According to Eisenga, his company can focus solely on home lending, whereas banks are more diffuse and have to invest more in more training to bring loan officers up to speed on new regulatory hurdles and underwriting guidelines. “We have people from top to bottom who are really focused on finding ways to get the best product for the customer at the best interest rate, with the best terms, and sometimes that requires that we look a little bit outside the box,” he states. “We do it within certain guidelines, but we’re always trying to find ways to make that work. It’s becoming more of a specialization.”
That’s not to say banks will get out of the mortgage-lending business entirely, but Eisenga believes they have a decision to make as home lending becomes more specialized and the products become more customized. “I hear this from bankers,” he notes. “A lot of banks are making the decision that home lending is not where they really want to focus.”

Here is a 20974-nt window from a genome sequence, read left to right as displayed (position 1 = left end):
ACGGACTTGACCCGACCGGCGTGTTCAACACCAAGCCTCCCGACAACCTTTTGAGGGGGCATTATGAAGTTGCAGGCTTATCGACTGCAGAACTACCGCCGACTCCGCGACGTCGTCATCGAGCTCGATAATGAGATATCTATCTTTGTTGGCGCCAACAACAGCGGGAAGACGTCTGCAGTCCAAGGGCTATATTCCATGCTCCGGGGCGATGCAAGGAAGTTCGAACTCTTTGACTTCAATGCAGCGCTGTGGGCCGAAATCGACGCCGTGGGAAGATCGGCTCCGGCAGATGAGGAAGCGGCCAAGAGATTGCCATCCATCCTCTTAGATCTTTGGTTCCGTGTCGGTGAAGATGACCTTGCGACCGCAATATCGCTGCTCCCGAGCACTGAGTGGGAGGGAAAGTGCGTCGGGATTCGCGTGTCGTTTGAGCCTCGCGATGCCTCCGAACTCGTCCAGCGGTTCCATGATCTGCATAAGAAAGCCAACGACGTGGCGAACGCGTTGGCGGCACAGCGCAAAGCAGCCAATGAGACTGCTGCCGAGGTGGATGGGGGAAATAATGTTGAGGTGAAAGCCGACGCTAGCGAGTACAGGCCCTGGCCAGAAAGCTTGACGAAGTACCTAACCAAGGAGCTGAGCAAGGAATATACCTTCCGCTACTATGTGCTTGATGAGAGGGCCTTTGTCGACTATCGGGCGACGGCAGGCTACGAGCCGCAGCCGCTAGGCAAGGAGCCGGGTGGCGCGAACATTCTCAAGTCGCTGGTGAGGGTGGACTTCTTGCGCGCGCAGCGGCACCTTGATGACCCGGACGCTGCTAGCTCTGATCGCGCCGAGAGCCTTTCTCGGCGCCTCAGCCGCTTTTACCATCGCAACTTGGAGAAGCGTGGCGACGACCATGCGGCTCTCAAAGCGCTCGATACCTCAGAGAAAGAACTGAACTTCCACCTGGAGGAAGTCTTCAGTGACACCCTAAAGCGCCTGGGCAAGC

Not every bank wants to avert its eyes from mortgage lending, however. Steve Hansen, vice president and senior residential sales manager for Associated Bank, doesn’t dispute the data from the Harvard study. However, based on his bank’s experience, nontraditional lending would appear to be more of a coastal trend (east and west) rather than an established pattern in the Midwest, where he says financial institutions are more likely to provide loan servicing after a mortgage-lending deal is closed.
“From our perspective at Associated Bank, and also from the standpoint of mortgage bankers in the state, we have not seen that significant an increase to the non-traditional lenders,” Hansen states. “To some extent, it is out there from some of the other sources like CPAs, insurance companies, and other corporations that are looking to get into home-mortgage originations.